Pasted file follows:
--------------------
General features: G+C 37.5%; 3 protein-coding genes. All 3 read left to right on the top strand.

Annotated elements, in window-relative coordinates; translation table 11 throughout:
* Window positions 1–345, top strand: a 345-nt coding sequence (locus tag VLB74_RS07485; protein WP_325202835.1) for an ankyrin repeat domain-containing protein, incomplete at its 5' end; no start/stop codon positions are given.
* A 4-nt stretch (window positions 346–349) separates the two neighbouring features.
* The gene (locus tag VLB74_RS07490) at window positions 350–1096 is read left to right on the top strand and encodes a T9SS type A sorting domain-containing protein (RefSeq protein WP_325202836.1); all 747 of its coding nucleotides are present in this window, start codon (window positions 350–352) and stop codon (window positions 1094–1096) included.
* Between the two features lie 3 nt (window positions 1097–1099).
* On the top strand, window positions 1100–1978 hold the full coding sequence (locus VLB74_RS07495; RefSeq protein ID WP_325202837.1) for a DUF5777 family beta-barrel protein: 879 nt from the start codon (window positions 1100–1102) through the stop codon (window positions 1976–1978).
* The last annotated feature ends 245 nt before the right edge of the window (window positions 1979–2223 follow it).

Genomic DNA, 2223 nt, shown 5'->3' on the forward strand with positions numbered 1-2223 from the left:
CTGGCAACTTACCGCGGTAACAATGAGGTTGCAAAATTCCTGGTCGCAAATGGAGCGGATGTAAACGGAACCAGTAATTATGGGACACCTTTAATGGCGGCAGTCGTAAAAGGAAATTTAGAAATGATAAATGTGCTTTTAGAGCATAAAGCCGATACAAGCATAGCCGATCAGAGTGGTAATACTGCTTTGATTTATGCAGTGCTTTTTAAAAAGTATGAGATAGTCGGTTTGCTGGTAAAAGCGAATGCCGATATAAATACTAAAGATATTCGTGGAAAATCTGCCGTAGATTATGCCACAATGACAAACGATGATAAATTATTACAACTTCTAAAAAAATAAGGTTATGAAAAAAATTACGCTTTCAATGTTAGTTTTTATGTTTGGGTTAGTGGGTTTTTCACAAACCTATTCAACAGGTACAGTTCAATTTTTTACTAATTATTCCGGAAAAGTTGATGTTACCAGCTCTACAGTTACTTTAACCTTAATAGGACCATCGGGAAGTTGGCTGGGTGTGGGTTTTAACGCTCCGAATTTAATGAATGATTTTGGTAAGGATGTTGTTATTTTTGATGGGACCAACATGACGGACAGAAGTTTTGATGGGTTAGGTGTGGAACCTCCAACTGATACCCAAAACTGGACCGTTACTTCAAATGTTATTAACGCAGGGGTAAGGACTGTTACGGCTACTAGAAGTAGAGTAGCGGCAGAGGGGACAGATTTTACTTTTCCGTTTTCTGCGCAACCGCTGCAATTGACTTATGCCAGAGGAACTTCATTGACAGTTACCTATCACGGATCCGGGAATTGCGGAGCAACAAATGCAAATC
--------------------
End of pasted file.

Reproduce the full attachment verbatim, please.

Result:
General features: G+C 37.5%; 3 protein-coding genes. All 3 read left to right on the top strand.

Annotated elements, in window-relative coordinates; translation table 11 throughout:
* Window positions 1–345, top strand: a 345-nt coding sequence (locus tag VLB74_RS07485; protein WP_325202835.1) for an ankyrin repeat domain-containing protein, incomplete at its 5' end; no start/stop codon positions are given.
* A 4-nt stretch (window positions 346–349) separates the two neighbouring features.
* The gene (locus tag VLB74_RS07490) at window positions 350–1096 is read left to right on the top strand and encodes a T9SS type A sorting domain-containing protein (RefSeq protein WP_325202836.1); all 747 of its coding nucleotides are present in this window, start codon (window positions 350–352) and stop codon (window positions 1094–1096) included.
* Between the two features lie 3 nt (window positions 1097–1099).
* On the top strand, window positions 1100–1978 hold the full coding sequence (locus VLB74_RS07495; RefSeq protein ID WP_325202837.1) for a DUF5777 family beta-barrel protein: 879 nt from the start codon (window positions 1100–1102) through the stop codon (window positions 1976–1978).
* The last annotated feature ends 245 nt before the right edge of the window (window positions 1979–2223 follow it).

Genomic DNA, 2223 nt, shown 5'->3' on the forward strand with positions numbered 1-2223 from the left:
CTGGCAACTTACCGCGGTAACAATGAGGTTGCAAAATTCCTGGTCGCAAATGGAGCGGATGTAAACGGAACCAGTAATTATGGGACACCTTTAATGGCGGCAGTCGTAAAAGGAAATTTAGAAATGATAAATGTGCTTTTAGAGCATAAAGCCGATACAAGCATAGCCGATCAGAGTGGTAATACTGCTTTGATTTATGCAGTGCTTTTTAAAAAGTATGAGATAGTCGGTTTGCTGGTAAAAGCGAATGCCGATATAAATACTAAAGATATTCGTGGAAAATCTGCCGTAGATTATGCCACAATGACAAACGATGATAAATTATTACAACTTCTAAAAAAATAAGGTTATGAAAAAAATTACGCTTTCAATGTTAGTTTTTATGTTTGGGTTAGTGGGTTTTTCACAAACCTATTCAACAGGTACAGTTCAATTTTTTACTAATTATTCCGGAAAAGTTGATGTTACCAGCTCTACAGTTACTTTAACCTTAATAGGACCATCGGGAAGTTGGCTGGGTGTGGGTTTTAACGCTCCGAATTTAATGAATGATTTTGGTAAGGATGTTGTTATTTTTGATGGGACCAACATGACGGACAGAAGTTTTGATGGGTTAGGTGTGGAACCTCCAACTGATACCCAAAACTGGACCGTTACTTCAAATGTTATTAACGCAGGGGTAAGGACTGTTACGGCTACTAGAAGTAGAGTAGCGGCAGAGGGGACAGATTTTACTTTTCCGTTTTCTGCGCAACCGCTGCAATTGACTTATGCCAGAGGAACTTCATTGACAGTTACCTATCACGGATCCGGGAATTGCGGAGCAACAAATGCAAATC